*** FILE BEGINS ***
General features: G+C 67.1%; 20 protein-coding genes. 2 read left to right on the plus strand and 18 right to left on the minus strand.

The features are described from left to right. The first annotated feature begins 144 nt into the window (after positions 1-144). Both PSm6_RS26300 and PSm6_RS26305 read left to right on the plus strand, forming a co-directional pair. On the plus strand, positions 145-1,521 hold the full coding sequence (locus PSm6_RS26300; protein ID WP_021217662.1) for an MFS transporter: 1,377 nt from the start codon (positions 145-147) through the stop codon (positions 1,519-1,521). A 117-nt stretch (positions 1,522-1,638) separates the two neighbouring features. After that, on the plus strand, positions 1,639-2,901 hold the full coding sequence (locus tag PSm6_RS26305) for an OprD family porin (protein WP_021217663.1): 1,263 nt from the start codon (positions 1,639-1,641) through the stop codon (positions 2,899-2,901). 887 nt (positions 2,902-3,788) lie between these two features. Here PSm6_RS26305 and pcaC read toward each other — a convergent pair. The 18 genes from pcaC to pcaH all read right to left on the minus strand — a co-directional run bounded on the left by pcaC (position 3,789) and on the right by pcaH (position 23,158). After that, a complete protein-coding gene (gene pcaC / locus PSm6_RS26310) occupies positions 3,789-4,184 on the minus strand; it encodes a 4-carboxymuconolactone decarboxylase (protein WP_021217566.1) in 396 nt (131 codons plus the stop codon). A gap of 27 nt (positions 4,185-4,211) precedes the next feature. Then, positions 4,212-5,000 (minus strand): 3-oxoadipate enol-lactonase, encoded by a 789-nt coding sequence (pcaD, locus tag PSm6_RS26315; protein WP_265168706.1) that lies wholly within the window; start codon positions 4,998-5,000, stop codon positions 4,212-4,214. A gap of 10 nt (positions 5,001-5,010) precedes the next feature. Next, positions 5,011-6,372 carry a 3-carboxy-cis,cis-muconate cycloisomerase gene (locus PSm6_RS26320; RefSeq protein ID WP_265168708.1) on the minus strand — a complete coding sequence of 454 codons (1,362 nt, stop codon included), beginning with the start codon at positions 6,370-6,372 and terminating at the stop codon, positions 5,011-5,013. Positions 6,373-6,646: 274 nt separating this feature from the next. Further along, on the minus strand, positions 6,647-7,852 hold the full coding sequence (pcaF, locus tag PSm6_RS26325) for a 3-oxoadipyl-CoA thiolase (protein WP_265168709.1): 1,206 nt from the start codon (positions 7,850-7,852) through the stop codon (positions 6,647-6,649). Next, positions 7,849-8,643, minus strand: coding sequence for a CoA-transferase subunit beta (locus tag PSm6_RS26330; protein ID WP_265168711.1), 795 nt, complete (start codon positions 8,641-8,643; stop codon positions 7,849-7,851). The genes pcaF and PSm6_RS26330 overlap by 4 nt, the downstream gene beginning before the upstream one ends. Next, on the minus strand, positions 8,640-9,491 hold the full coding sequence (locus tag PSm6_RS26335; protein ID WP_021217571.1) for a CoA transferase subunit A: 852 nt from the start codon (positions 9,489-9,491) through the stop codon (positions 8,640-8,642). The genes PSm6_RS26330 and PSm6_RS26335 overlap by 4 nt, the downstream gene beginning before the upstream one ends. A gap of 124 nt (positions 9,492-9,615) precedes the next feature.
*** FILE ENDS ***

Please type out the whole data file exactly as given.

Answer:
General features: G+C 67.1%; 20 protein-coding genes. 2 read left to right on the plus strand and 18 right to left on the minus strand.

The features are described from left to right. The first annotated feature begins 144 nt into the window (after positions 1-144). Both PSm6_RS26300 and PSm6_RS26305 read left to right on the plus strand, forming a co-directional pair. On the plus strand, positions 145-1,521 hold the full coding sequence (locus PSm6_RS26300; protein ID WP_021217662.1) for an MFS transporter: 1,377 nt from the start codon (positions 145-147) through the stop codon (positions 1,519-1,521). A 117-nt stretch (positions 1,522-1,638) separates the two neighbouring features. After that, on the plus strand, positions 1,639-2,901 hold the full coding sequence (locus tag PSm6_RS26305) for an OprD family porin (protein WP_021217663.1): 1,263 nt from the start codon (positions 1,639-1,641) through the stop codon (positions 2,899-2,901). 887 nt (positions 2,902-3,788) lie between these two features. Here PSm6_RS26305 and pcaC read toward each other — a convergent pair. The 18 genes from pcaC to pcaH all read right to left on the minus strand — a co-directional run bounded on the left by pcaC (position 3,789) and on the right by pcaH (position 23,158). After that, a complete protein-coding gene (gene pcaC / locus PSm6_RS26310) occupies positions 3,789-4,184 on the minus strand; it encodes a 4-carboxymuconolactone decarboxylase (protein WP_021217566.1) in 396 nt (131 codons plus the stop codon). A gap of 27 nt (positions 4,185-4,211) precedes the next feature. Then, positions 4,212-5,000 (minus strand): 3-oxoadipate enol-lactonase, encoded by a 789-nt coding sequence (pcaD, locus tag PSm6_RS26315; protein WP_265168706.1) that lies wholly within the window; start codon positions 4,998-5,000, stop codon positions 4,212-4,214. A gap of 10 nt (positions 5,001-5,010) precedes the next feature. Next, positions 5,011-6,372 carry a 3-carboxy-cis,cis-muconate cycloisomerase gene (locus PSm6_RS26320; RefSeq protein ID WP_265168708.1) on the minus strand — a complete coding sequence of 454 codons (1,362 nt, stop codon included), beginning with the start codon at positions 6,370-6,372 and terminating at the stop codon, positions 5,011-5,013. Positions 6,373-6,646: 274 nt separating this feature from the next. Further along, on the minus strand, positions 6,647-7,852 hold the full coding sequence (pcaF, locus tag PSm6_RS26325) for a 3-oxoadipyl-CoA thiolase (protein WP_265168709.1): 1,206 nt from the start codon (positions 7,850-7,852) through the stop codon (positions 6,647-6,649). Next, positions 7,849-8,643, minus strand: coding sequence for a CoA-transferase subunit beta (locus tag PSm6_RS26330; protein ID WP_265168711.1), 795 nt, complete (start codon positions 8,641-8,643; stop codon positions 7,849-7,851). The genes pcaF and PSm6_RS26330 overlap by 4 nt, the downstream gene beginning before the upstream one ends. Next, on the minus strand, positions 8,640-9,491 hold the full coding sequence (locus tag PSm6_RS26335; protein ID WP_021217571.1) for a CoA transferase subunit A: 852 nt from the start codon (positions 9,489-9,491) through the stop codon (positions 8,640-8,642). The genes PSm6_RS26330 and PSm6_RS26335 overlap by 4 nt, the downstream gene beginning before the upstream one ends. A gap of 124 nt (positions 9,492-9,615) precedes the next feature.